Journey’s End for the Seahawks

Back in 1982 I became aware of the NFL. Like most of us UK NFL fans at the time, we were aware of the Dallas Cowboys, but as coverage – and awareness – grew so we all picked a team, and stuck with them. For me I recall seeing the Seahawks beat the LA Raiders – another team that I’d known of – that was enough for me. I became a Seahawks fan. Its been a decision I’ve never regretted. It was a good time to become a Hawks’ fan. The defense was a good one, led by Kenny Easley and Jeff Bryant. I can just about remember Jim Zorn, but he was replaced by Dave Kreig, the quarterback that led the Seahawks for much of the 80s. Being a fan then mean putting up with a lot of unpredictability from Dave Kreig, although he would go on to be one of the top QBs the NFL has seen – in terms of statistics anyway.

Kreig led a good offence – most QBs though would look good with the legendary Steve Largent to throw to. Curt Warner was a fine running back, and the Seahawks made semi-regular visits to the playoffs, although never seriously looked like making it to the Super Bowl. When the inconsistent Kreig gave way to Kelly Stouffer & Dan McGwire, it led to a steady decline in the Seahawks play. But that didn’t deter me. I’d been a Seahawks fan for long enough to take the bad times with the good. 1989 – 1998 saw no playoff appearances, and expectations were low. There were few high points in those years – although we did see DT legend Cortez Kennedy drafted. But things hit a low point in 1992 with the 2-14 season, part of 8 straight non-winning seasons. Oddly that coincided with the disastrous ownership of Ken Behring. I think most of us at the time were linked to Seattle as much as to the Seahawks, and the move of team operations to Anaheim looked like the precursor of a relocation from Seattle to California. I think many would have given up on being Seahawks fans with the team in LA.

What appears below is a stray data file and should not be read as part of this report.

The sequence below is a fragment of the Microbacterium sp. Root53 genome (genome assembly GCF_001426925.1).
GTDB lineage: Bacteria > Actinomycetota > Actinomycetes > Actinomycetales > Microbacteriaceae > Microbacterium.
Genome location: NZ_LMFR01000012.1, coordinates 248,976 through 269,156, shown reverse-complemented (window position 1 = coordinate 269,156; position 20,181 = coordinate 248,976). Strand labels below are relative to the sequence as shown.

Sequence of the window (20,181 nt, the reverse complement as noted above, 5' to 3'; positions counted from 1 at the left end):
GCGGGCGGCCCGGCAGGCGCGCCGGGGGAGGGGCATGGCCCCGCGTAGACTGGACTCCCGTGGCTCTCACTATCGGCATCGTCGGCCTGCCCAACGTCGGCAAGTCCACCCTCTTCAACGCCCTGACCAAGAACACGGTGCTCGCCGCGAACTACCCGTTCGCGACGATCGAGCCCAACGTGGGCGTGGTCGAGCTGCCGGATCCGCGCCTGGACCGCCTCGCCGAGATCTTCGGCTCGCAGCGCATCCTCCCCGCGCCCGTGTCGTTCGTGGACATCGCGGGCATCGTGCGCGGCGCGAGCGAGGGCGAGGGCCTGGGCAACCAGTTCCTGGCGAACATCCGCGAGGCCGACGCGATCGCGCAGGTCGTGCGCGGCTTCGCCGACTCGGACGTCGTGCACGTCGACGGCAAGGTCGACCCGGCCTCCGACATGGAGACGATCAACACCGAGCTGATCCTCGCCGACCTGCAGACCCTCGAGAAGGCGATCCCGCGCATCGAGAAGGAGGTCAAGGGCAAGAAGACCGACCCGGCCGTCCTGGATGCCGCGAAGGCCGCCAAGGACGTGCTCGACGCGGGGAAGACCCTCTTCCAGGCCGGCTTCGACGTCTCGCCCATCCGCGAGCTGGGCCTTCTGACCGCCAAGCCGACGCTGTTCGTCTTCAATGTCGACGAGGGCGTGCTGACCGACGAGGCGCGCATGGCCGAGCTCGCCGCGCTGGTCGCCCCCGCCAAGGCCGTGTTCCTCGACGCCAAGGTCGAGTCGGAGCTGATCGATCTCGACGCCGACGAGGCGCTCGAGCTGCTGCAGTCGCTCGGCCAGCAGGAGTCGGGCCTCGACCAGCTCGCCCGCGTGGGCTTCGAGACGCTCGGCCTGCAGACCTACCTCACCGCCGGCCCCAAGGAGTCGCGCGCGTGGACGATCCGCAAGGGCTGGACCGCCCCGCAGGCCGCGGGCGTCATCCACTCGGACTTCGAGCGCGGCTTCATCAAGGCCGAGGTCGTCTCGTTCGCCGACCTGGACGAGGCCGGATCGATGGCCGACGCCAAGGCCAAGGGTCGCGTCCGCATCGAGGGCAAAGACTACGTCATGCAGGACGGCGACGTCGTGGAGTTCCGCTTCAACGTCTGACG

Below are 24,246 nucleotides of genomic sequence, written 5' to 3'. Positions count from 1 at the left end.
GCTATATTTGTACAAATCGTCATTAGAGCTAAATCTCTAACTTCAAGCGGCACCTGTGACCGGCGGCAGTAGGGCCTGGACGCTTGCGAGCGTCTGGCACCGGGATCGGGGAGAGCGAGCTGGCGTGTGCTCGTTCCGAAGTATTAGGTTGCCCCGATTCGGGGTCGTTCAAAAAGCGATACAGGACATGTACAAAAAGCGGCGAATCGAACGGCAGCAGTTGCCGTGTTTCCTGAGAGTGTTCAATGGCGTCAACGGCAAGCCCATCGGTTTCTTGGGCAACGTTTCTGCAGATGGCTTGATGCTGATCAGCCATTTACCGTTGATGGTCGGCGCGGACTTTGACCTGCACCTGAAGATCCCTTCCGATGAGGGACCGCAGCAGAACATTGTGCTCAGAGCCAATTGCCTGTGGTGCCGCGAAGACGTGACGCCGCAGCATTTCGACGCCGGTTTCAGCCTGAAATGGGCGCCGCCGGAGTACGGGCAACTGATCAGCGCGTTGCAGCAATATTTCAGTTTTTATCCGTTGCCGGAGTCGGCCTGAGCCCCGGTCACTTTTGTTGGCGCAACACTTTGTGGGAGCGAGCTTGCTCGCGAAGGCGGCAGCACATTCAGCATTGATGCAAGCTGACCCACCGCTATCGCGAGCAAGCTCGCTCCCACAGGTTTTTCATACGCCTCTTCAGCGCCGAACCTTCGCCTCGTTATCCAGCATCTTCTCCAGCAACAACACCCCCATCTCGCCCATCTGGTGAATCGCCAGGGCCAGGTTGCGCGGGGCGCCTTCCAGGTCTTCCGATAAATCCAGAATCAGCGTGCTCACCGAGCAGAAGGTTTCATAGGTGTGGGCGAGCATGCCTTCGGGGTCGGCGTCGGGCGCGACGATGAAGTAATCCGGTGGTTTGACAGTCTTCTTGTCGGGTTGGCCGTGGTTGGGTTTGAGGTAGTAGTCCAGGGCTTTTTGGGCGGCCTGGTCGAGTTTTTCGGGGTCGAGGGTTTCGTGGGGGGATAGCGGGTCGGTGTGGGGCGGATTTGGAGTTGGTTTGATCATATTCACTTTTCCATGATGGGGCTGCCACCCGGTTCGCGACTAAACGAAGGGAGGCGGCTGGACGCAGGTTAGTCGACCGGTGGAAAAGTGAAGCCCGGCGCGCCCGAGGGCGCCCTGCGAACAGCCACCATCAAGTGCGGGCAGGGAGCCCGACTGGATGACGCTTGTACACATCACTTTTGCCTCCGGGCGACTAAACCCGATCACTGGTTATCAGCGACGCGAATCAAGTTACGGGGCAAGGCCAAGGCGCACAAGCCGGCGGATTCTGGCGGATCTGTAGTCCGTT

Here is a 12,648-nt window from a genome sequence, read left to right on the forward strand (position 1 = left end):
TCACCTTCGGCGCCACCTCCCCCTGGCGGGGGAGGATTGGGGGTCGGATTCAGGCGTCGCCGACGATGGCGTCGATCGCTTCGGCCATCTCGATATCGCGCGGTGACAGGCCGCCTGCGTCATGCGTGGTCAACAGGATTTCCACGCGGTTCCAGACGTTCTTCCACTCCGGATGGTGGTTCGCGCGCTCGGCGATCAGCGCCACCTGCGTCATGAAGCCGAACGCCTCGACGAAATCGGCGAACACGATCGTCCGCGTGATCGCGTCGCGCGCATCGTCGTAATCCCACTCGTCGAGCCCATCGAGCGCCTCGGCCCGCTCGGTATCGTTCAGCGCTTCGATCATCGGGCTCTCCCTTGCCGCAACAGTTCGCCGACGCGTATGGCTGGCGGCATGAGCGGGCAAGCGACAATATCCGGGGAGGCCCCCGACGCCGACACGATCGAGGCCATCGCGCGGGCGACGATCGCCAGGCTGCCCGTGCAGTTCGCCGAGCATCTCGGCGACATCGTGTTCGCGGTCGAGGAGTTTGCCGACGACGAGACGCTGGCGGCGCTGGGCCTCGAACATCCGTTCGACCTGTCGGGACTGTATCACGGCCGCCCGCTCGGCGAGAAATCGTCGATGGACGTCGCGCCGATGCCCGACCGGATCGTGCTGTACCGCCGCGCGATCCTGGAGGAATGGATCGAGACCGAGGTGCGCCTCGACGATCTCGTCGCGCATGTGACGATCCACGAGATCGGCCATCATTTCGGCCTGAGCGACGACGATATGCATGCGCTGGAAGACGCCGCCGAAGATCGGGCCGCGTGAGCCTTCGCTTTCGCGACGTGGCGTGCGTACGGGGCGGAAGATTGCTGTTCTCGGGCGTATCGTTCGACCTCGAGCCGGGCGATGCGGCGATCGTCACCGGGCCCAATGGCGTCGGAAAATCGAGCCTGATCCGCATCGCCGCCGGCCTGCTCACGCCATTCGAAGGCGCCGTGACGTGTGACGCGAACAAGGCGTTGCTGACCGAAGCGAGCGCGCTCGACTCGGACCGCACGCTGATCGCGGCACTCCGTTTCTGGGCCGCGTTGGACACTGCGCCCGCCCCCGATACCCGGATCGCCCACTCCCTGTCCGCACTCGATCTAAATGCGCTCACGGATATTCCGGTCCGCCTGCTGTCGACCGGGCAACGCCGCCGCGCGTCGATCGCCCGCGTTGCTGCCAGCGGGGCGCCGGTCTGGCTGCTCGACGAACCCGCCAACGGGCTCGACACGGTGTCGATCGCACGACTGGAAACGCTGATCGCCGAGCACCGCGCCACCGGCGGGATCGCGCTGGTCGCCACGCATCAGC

Thankfully, that didn’t come to pass when the team was literally saved by Microsoft founder Paul Allen. Being bought by a Seattle native meant the Seahawks would remain in Seattle. Its a special link that means so much to fans and the team alike. The “12” jersey was retired for a good reason – the best fans in the NFL. The old Kingdome and Century Link field are LOUD! But fans of the Washington Huskies and the then Sonics were equally loud and it made Seattle a tough gig for many visiting teams. Allen’s intervention and subsequent hirings of Mike Holmgren then Pete Carrol (Let’s ignore Mora’s 1-year tenure) were the basis of turning the team into a Super Bowl contender. It led to competitive teams being put out on the field with the acquisition of Matt Hasslebeck and Shaun Alexander – along with a solid defense that led to finally making it to the big show in 2005. It was a false dawn thanks to abysmal officiating. The loss did lead to a mini-decline leading to Mora being fired and Carroll coming to Seattle.

Things looked shaky initially with Carroll making literally hundreds of player transactions in an effort to make Seattle competitive. But he – and John Schneider – has the ability to see beyond the round a player was drafted in, being able to see what a player can bring to the party. Russell Wilson has been a great example of that. A “short” 3rd round pick who has transformed how the Seahawks play on offence. The trade for Marshawn Lynch was also a huge step in the right direction. Who would forget the Beastmode run in the 2010 playoff win over the Saints? Acquisitions of Doug Baldwin and Jermaine Kearse have made Seattle competitive offensively, but its been on defense that Carroll has made the biggest changes. He and John Schneider wanted big defensive backs, and what did it matter they weren’t high round picks? Only Carroll could take a fifth round pick in Richard Sherman and end up with the NFL’s top shutdown cornerback. Malcom Smith is another low round pick who has landed an Super Bowl MVP.

Carroll has put together the best defense the NFL has seen since the 2000 Ravens & 1985 Bears. Fast and dominating culminated in journey’s end in New York this week. Seattle dominated Denver in a manner that left no doubt that the Seahawks had made it, and were legitimate Super Bowl champions. Its been a long road for me personally, and thousands of other long-term Seahawks fans. We’ve been rewarded for sticking with a poor team in the lean 1990s, when the team was at real risk of leaving Seattle. All things come to they who wait, and wasn’t it worth the wait?


2 thoughts on “Journey’s End for the Seahawks

  1. Dave says:

    Enjoyed that from a fellow fan. I also read a few of the older blog entries as we also have a son on the autism spectrum that caught my attention.

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